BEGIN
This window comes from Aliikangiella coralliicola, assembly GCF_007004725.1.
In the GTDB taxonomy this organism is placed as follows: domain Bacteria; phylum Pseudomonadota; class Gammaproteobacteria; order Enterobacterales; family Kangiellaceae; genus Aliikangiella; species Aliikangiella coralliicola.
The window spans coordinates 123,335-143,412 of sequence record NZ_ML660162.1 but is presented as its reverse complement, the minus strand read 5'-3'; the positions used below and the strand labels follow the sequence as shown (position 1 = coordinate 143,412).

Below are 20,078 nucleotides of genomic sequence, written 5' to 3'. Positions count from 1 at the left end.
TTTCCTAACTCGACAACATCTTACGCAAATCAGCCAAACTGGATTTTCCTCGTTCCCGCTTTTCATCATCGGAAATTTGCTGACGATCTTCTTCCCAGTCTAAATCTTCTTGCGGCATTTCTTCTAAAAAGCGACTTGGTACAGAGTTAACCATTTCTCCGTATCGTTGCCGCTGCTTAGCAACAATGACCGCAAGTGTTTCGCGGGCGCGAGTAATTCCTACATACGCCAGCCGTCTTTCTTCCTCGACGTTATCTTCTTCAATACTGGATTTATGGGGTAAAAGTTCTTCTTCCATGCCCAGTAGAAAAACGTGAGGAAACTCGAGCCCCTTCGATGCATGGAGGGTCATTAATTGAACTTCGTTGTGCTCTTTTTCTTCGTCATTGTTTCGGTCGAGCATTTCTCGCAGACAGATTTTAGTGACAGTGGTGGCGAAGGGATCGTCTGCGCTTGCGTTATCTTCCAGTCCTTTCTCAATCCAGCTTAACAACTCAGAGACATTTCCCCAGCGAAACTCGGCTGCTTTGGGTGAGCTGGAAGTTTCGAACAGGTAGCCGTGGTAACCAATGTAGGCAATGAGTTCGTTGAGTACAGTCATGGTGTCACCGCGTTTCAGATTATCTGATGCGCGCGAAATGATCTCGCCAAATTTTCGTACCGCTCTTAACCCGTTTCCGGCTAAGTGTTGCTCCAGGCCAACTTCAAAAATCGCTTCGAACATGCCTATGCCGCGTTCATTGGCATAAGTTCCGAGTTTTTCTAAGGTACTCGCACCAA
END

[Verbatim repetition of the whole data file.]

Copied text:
This window comes from Aliikangiella coralliicola, assembly GCF_007004725.1.
In the GTDB taxonomy this organism is placed as follows: domain Bacteria; phylum Pseudomonadota; class Gammaproteobacteria; order Enterobacterales; family Kangiellaceae; genus Aliikangiella; species Aliikangiella coralliicola.
The window spans coordinates 123,335-143,412 of sequence record NZ_ML660162.1 but is presented as its reverse complement, the minus strand read 5'-3'; the positions used below and the strand labels follow the sequence as shown (position 1 = coordinate 143,412).

Below are 20,078 nucleotides of genomic sequence, written 5' to 3'. Positions count from 1 at the left end.
TTTCCTAACTCGACAACATCTTACGCAAATCAGCCAAACTGGATTTTCCTCGTTCCCGCTTTTCATCATCGGAAATTTGCTGACGATCTTCTTCCCAGTCTAAATCTTCTTGCGGCATTTCTTCTAAAAAGCGACTTGGTACAGAGTTAACCATTTCTCCGTATCGTTGCCGCTGCTTAGCAACAATGACCGCAAGTGTTTCGCGGGCGCGAGTAATTCCTACATACGCCAGCCGTCTTTCTTCCTCGACGTTATCTTCTTCAATACTGGATTTATGGGGTAAAAGTTCTTCTTCCATGCCCAGTAGAAAAACGTGAGGAAACTCGAGCCCCTTCGATGCATGGAGGGTCATTAATTGAACTTCGTTGTGCTCTTTTTCTTCGTCATTGTTTCGGTCGAGCATTTCTCGCAGACAGATTTTAGTGACAGTGGTGGCGAAGGGATCGTCTGCGCTTGCGTTATCTTCCAGTCCTTTCTCAATCCAGCTTAACAACTCAGAGACATTTCCCCAGCGAAACTCGGCTGCTTTGGGTGAGCTGGAAGTTTCGAACAGGTAGCCGTGGTAACCAATGTAGGCAATGAGTTCGTTGAGTACAGTCATGGTGTCACCGCGTTTCAGATTATCTGATGCGCGCGAAATGATCTCGCCAAATTTTCGTACCGCTCTTAACCCGTTTCCGGCTAAGTGTTGCTCCAGGCCAACTTCAAAAATCGCTTCGAACATGCCTATGCCGCGTTCATTGGCATAAGTTCCGAGTTTTTCTAAGGTACTCGCACCAA